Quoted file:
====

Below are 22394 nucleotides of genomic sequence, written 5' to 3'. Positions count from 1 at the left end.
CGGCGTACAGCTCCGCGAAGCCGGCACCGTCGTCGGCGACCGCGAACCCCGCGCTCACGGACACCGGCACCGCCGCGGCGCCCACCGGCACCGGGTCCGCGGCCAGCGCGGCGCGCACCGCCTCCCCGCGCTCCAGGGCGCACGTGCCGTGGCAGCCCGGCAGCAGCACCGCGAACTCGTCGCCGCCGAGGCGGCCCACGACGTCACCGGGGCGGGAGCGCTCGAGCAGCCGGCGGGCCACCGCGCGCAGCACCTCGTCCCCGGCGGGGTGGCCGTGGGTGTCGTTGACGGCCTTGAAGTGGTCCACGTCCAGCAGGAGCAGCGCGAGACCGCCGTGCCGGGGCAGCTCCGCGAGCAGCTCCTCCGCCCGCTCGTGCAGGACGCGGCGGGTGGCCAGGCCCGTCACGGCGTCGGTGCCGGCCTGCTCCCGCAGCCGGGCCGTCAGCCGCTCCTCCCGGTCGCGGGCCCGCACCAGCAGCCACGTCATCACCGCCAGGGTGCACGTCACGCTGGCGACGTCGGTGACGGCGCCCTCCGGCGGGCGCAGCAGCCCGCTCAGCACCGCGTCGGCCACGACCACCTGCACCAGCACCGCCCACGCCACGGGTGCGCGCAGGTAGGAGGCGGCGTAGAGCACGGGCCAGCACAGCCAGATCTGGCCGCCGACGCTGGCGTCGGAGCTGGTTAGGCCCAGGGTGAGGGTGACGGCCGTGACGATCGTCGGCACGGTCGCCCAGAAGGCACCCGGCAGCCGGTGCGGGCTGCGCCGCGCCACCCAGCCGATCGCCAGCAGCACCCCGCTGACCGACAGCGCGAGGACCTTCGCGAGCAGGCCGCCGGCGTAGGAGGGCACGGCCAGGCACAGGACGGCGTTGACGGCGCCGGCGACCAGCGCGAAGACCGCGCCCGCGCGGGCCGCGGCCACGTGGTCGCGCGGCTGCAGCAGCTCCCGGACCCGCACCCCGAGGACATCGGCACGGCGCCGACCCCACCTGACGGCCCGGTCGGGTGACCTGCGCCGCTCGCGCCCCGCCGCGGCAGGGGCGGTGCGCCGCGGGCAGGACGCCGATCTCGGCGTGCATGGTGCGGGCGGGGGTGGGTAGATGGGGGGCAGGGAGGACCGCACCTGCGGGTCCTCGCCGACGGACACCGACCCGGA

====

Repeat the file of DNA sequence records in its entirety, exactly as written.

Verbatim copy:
Below are 22394 nucleotides of genomic sequence, written 5' to 3'. Positions count from 1 at the left end.
CGGCGTACAGCTCCGCGAAGCCGGCACCGTCGTCGGCGACCGCGAACCCCGCGCTCACGGACACCGGCACCGCCGCGGCGCCCACCGGCACCGGGTCCGCGGCCAGCGCGGCGCGCACCGCCTCCCCGCGCTCCAGGGCGCACGTGCCGTGGCAGCCCGGCAGCAGCACCGCGAACTCGTCGCCGCCGAGGCGGCCCACGACGTCACCGGGGCGGGAGCGCTCGAGCAGCCGGCGGGCCACCGCGCGCAGCACCTCGTCCCCGGCGGGGTGGCCGTGGGTGTCGTTGACGGCCTTGAAGTGGTCCACGTCCAGCAGGAGCAGCGCGAGACCGCCGTGCCGGGGCAGCTCCGCGAGCAGCTCCTCCGCCCGCTCGTGCAGGACGCGGCGGGTGGCCAGGCCCGTCACGGCGTCGGTGCCGGCCTGCTCCCGCAGCCGGGCCGTCAGCCGCTCCTCCCGGTCGCGGGCCCGCACCAGCAGCCACGTCATCACCGCCAGGGTGCACGTCACGCTGGCGACGTCGGTGACGGCGCCCTCCGGCGGGCGCAGCAGCCCGCTCAGCACCGCGTCGGCCACGACCACCTGCACCAGCACCGCCCACGCCACGGGTGCGCGCAGGTAGGAGGCGGCGTAGAGCACGGGCCAGCACAGCCAGATCTGGCCGCCGACGCTGGCGTCGGAGCTGGTTAGGCCCAGGGTGAGGGTGACGGCCGTGACGATCGTCGGCACGGTCGCCCAGAAGGCACCCGGCAGCCGGTGCGGGCTGCGCCGCGCCACCCAGCCGATCGCCAGCAGCACCCCGCTGACCGACAGCGCGAGGACCTTCGCGAGCAGGCCGCCGGCGTAGGAGGGCACGGCCAGGCACAGGACGGCGTTGACGGCGCCGGCGACCAGCGCGAAGACCGCGCCCGCGCGGGCCGCGGCCACGTGGTCGCGCGGCTGCAGCAGCTCCCGGACCCGCACCCCGAGGACATCGGCACGGCGCCGACCCCACCTGACGGCCCGGTCGGGTGACCTGCGCCGCTCGCGCCCCGCCGCGGCAGGGGCGGTGCGCCGCGGGCAGGACGCCGATCTCGGCGTGCATGGTGCGGGCGGGGGTGGGTAGATGGGGGGCAGGGAGGACCGCACCTGCGGGTCCTCGCCGACGGACACCGACCCGGA